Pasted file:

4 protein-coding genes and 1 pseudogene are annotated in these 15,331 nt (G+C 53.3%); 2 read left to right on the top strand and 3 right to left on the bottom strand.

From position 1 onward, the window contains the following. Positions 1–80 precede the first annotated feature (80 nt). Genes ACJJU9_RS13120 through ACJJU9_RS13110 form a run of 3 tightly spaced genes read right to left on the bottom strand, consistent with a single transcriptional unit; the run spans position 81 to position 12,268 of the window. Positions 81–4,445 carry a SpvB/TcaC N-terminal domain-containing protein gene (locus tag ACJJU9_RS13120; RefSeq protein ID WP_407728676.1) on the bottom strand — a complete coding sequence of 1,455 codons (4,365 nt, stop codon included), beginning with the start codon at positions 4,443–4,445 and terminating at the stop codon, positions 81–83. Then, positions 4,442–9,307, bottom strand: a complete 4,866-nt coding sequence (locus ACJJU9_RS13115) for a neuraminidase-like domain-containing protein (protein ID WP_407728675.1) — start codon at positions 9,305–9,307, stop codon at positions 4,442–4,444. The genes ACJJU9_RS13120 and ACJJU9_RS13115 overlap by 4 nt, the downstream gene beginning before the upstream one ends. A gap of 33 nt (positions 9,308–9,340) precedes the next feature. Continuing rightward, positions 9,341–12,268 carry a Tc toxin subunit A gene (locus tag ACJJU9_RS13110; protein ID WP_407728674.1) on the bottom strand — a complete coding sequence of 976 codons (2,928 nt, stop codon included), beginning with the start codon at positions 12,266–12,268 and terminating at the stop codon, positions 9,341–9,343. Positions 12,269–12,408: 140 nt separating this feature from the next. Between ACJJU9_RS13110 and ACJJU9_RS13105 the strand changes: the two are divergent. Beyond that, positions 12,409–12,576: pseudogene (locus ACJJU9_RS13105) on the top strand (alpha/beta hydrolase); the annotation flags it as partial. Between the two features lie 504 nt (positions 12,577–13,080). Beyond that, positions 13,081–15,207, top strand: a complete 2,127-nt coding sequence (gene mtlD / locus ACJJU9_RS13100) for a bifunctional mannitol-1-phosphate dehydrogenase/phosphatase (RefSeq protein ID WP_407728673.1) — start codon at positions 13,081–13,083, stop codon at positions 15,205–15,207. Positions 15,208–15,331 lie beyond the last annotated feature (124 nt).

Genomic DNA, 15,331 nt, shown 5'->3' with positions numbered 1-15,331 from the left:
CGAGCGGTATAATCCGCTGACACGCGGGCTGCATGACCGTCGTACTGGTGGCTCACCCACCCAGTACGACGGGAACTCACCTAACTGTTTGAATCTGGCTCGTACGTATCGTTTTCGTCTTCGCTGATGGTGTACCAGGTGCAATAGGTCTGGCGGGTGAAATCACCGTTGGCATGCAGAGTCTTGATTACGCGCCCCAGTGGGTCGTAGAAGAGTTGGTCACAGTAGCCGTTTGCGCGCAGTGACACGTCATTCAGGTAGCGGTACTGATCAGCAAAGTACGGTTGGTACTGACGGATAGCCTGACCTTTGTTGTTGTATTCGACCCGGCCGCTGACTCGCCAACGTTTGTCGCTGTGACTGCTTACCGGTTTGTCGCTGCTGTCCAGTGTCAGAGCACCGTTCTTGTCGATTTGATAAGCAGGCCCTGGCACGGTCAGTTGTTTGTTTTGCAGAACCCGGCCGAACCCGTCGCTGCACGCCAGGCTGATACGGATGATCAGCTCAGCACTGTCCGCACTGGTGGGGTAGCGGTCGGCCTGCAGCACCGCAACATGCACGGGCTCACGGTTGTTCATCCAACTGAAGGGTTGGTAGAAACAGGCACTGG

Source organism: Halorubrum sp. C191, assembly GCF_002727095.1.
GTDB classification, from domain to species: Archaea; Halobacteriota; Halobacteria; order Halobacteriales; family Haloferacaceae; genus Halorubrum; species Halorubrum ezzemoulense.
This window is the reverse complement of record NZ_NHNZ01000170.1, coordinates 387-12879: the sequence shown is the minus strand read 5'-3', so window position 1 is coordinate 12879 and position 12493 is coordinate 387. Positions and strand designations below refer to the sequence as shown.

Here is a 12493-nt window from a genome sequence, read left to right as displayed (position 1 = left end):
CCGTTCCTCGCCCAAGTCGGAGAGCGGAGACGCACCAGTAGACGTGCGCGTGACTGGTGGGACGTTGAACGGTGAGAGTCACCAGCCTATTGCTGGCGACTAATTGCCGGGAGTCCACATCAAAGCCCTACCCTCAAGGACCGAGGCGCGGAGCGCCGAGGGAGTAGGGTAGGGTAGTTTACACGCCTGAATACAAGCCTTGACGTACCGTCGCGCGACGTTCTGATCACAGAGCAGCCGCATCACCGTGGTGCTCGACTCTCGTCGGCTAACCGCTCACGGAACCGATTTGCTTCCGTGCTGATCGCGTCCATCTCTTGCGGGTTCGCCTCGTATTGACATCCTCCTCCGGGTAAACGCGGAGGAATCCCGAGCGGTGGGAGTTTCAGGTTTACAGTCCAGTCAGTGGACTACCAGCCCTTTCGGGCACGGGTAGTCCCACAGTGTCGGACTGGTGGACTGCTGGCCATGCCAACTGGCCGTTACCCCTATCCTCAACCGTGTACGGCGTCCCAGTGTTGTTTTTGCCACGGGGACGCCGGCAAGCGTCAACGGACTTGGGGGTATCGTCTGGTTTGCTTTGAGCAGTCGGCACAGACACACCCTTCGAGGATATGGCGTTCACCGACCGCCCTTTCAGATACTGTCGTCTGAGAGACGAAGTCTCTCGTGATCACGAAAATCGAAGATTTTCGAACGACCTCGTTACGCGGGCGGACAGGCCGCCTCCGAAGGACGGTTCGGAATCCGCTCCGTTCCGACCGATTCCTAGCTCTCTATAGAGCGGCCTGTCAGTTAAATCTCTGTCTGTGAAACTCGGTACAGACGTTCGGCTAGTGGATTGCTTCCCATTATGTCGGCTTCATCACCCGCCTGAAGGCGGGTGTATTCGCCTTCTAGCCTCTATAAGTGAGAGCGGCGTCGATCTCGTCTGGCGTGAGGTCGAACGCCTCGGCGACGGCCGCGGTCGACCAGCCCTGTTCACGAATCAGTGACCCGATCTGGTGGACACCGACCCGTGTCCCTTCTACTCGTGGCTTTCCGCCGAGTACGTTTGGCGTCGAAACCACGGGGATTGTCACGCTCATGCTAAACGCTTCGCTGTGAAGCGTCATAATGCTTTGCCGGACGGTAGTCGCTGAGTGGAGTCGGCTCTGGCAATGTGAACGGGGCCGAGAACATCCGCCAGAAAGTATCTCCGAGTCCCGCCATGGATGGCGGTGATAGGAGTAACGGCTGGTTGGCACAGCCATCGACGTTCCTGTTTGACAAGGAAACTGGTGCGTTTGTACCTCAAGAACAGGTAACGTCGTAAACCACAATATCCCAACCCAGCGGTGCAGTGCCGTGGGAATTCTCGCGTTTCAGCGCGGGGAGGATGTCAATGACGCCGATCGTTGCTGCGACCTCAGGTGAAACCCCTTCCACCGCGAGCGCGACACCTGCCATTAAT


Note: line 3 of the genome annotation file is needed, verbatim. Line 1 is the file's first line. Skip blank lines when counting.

Genomic DNA, 15,331 nt, shown 5'->3' with positions numbered 1-15,331 from the left: